Steamboat Springs The murder trial of Luz Cisneros will take place in Routt County after District Court Judge Michael O'Hara denied a change-of-venue request made by the defense. Jury selection is expected to conclude today.
More than 100 Routt County residents were called to be potential jurors, and O'Hara spent most of Monday asking potential jurors a series of questions about their ability to treat the case fairly and without bias.
Despite the hours of questions, jury selection will continue today as defense and prosecution attorneys take turns evaluating the juror pool. About 80 candidates remained after Monday's exclusions, and O'Hara said he hopes the selection process will be finished by noon today.
Cisneros is accused of killing her infant daughter Sept. 6, 2007, in her Steamboat Springs apartment. O'Hara said he expects the trial to last seven days.
Public defender Sheryl Uhlmann filed a motion for change of venue on Cisneros' behalf last week, requesting that the proceedings be moved outside the 14th Judicial District, which encompasses Routt, Moffat and Grand counties.
"Massive, pervasive, and prejudicial pretrial publicity" merits moving Cisneros' trial outside of the 14th Judicial District or, at the very least, out of Routt and Moffat counties, because it would prevent Cisneros from receiving a fair and impartial trial, according to the defense's motion.
O'Hara denied the request late last week, but he did not elaborate Monday on his reasons for doing so.
Cisneros pleaded not guilty to first-degree murder March 13. If convicted of the Class 1 felony charge, she faces life in prison without the possibility of parole. She has remained in custody since her Sept. 6, 2007, arrest.
The alleged murder is the first in Routt County since 2000 and only the seventh in the past 30 years.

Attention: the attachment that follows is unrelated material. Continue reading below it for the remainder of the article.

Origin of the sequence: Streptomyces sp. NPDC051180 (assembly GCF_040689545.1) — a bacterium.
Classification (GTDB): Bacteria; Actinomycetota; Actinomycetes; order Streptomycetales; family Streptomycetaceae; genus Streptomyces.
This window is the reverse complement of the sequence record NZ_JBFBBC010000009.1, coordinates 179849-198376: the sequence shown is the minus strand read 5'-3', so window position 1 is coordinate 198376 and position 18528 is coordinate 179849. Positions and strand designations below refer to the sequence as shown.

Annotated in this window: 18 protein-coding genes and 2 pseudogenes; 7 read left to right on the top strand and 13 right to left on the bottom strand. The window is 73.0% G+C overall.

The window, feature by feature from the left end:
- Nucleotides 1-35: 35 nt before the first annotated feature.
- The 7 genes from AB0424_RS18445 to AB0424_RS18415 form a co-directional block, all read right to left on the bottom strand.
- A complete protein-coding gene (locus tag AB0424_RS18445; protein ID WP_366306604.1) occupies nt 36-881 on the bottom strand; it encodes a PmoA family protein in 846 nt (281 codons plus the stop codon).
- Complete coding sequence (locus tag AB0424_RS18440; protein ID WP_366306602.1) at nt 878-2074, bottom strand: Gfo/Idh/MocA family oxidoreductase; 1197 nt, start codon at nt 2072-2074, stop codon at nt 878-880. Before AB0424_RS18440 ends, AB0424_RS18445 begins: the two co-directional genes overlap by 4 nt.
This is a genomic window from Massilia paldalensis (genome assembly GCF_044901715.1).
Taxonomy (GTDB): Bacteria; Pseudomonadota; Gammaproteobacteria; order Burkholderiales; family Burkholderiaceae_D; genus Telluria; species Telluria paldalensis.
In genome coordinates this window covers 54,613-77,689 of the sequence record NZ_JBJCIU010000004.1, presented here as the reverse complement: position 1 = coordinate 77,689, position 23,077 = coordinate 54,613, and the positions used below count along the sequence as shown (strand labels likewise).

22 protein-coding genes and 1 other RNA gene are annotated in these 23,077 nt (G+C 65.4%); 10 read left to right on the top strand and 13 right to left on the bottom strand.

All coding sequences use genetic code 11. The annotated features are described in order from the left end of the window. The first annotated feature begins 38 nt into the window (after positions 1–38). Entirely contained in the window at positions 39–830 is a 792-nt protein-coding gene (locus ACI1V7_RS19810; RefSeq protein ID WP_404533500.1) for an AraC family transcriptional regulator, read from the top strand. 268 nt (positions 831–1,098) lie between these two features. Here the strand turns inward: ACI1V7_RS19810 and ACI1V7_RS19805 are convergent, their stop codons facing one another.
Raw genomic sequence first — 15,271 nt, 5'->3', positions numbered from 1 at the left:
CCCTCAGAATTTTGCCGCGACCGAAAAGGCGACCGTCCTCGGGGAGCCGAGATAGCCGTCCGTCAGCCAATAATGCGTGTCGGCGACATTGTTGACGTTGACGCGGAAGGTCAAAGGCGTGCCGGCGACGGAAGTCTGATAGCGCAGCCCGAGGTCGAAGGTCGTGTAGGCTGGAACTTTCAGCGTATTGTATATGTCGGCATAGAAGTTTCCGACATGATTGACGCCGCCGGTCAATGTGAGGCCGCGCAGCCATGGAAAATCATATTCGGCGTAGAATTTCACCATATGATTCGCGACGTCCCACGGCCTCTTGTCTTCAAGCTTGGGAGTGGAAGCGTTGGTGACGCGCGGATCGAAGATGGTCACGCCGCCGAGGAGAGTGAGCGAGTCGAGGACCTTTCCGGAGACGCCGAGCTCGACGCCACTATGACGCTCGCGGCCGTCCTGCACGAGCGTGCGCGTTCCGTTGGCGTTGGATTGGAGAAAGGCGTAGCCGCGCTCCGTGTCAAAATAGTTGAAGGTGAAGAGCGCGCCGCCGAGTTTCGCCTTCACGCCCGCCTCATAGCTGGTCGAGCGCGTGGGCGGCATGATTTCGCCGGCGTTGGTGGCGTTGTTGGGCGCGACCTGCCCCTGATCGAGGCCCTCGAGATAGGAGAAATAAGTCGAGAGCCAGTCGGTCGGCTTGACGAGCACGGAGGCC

On Monday, Cisneros, dressed in a blue jacket and black print skirt, remained silent in court throughout the proceedings. A legal resident alien originally from Mexico, Cisneros speaks English but listened to the proceedings through a Spanish-language translator.
Throughout the day, O'Hara questioned the potential jurors individually and in groups about their ability to judge the case based on different criteria.
A frequent question involved the risk that potential jurors already had formed opinions about the case based on newspaper and radio reports. Only a few of the jurors raised their hands when O'Hara asked whether anyone had not heard of the case.
According to discussions between O'Hara and the attorneys, many of the potential jurors responded on the questionnaires that they already have formed opinions of Cisneros' guilt.
"I didn't flag all of those who said they had formed an opinion of guilt, only those who were very adamant about it," O'Hara told the attorneys before jurors were present. "If I can weed out some folks who are particularly problematic, I ought to do that now."
Potential jurors were eliminated throughout the day for a variety of reasons - business obligations, medical issues and vacation plans, among others.
At times, the proceedings moved slowly, such as when a 15-minute break became an hour and a half as O'Hara and attorneys privately questioned several potential jurors. At the end of the day, O'Hara thanked the potential jurors for their time and apologized if the process seemed frustrating, prompting laughter from several jurors.
O'Hara also briefed the potential jurors on the allegations in the case and warned them the hearing may involve graphic photographs and testimony. He acknowledged that it is likely jurors will have emotional reactions to the case, but he asked that they identify themselves only if they expect they will "have strong feelings about this case to the point that you are not able to be fair and impartial."
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